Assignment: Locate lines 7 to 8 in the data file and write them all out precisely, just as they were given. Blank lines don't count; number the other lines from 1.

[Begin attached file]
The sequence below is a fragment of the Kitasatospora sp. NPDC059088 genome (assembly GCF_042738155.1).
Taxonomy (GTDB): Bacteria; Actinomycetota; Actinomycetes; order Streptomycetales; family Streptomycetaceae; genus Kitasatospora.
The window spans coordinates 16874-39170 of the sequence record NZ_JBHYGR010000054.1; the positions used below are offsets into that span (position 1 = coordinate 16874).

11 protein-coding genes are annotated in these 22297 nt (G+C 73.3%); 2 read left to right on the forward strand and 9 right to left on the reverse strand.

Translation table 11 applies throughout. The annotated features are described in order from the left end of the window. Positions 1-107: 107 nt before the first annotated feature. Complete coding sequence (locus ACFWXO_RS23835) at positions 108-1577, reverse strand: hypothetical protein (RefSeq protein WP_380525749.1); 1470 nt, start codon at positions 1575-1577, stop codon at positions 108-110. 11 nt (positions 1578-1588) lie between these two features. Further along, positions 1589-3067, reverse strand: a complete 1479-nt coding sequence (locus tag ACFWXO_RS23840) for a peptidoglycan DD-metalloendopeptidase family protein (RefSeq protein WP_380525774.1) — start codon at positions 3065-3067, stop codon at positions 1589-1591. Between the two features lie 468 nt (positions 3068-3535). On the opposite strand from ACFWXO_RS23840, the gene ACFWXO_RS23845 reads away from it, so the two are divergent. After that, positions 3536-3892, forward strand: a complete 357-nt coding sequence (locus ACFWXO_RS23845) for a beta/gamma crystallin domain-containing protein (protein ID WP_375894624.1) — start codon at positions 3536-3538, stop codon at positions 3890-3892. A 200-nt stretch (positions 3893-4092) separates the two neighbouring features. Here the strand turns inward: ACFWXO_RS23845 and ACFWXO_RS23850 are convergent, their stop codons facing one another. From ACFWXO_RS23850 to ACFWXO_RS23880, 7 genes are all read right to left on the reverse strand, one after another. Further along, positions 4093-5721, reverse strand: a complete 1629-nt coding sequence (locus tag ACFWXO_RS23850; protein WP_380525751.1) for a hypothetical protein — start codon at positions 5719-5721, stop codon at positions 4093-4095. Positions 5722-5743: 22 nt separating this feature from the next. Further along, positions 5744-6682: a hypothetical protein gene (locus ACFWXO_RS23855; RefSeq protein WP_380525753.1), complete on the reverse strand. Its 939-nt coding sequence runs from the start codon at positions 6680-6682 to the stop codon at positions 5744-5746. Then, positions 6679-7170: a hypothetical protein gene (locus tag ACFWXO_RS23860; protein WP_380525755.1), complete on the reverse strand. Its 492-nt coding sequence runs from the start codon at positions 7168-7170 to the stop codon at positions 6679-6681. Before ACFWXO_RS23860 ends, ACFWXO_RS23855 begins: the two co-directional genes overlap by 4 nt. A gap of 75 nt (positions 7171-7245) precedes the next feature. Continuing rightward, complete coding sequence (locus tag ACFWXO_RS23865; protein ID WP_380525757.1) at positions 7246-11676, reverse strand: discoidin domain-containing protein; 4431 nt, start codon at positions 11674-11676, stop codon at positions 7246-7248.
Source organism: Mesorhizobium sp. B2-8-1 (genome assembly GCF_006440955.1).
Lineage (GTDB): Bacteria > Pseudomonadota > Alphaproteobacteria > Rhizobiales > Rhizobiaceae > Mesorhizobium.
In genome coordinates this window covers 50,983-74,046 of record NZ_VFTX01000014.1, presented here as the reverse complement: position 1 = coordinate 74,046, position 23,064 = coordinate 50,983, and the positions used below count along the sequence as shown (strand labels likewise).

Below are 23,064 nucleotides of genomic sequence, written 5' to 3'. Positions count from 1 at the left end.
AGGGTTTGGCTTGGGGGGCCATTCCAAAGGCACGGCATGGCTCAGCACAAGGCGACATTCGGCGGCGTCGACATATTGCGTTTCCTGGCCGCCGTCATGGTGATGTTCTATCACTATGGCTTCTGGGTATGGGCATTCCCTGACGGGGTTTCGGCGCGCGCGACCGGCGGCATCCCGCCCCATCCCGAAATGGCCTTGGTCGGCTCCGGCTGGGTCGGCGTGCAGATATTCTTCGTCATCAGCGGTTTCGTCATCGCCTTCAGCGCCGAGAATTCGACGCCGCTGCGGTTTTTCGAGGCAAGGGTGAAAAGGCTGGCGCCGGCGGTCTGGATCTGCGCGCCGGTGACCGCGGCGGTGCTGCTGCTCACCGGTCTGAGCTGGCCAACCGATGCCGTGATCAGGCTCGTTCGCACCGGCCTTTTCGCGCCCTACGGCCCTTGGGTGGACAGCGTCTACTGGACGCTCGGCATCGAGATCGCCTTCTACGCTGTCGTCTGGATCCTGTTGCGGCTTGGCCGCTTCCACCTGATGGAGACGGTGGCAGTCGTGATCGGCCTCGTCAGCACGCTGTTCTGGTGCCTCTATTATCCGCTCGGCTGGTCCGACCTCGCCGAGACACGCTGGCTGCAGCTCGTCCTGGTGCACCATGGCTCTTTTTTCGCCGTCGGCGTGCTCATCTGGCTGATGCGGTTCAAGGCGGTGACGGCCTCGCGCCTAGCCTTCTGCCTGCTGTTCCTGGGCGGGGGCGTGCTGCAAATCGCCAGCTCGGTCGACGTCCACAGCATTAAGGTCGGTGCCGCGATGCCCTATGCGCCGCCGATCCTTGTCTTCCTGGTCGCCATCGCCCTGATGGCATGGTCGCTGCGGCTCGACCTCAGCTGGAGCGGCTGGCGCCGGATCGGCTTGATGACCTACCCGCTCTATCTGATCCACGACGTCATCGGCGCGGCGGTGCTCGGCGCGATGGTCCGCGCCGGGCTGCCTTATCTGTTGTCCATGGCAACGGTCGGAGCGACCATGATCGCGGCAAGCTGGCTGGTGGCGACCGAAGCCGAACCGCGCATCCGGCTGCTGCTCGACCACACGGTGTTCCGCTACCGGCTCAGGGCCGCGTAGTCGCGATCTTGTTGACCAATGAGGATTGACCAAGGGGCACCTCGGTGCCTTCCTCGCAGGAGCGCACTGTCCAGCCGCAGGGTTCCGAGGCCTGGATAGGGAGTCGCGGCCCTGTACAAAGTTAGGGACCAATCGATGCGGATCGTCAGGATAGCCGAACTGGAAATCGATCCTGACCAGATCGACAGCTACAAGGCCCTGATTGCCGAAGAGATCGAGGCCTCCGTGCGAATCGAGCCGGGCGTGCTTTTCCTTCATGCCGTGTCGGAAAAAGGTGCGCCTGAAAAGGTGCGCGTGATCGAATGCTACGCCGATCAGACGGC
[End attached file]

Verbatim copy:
Lineage (GTDB): Bacteria > Pseudomonadota > Alphaproteobacteria > Rhizobiales > Rhizobiaceae > Mesorhizobium.
In genome coordinates this window covers 50,983-74,046 of record NZ_VFTX01000014.1, presented here as the reverse complement: position 1 = coordinate 74,046, position 23,064 = coordinate 50,983, and the positions used below count along the sequence as shown (strand labels likewise).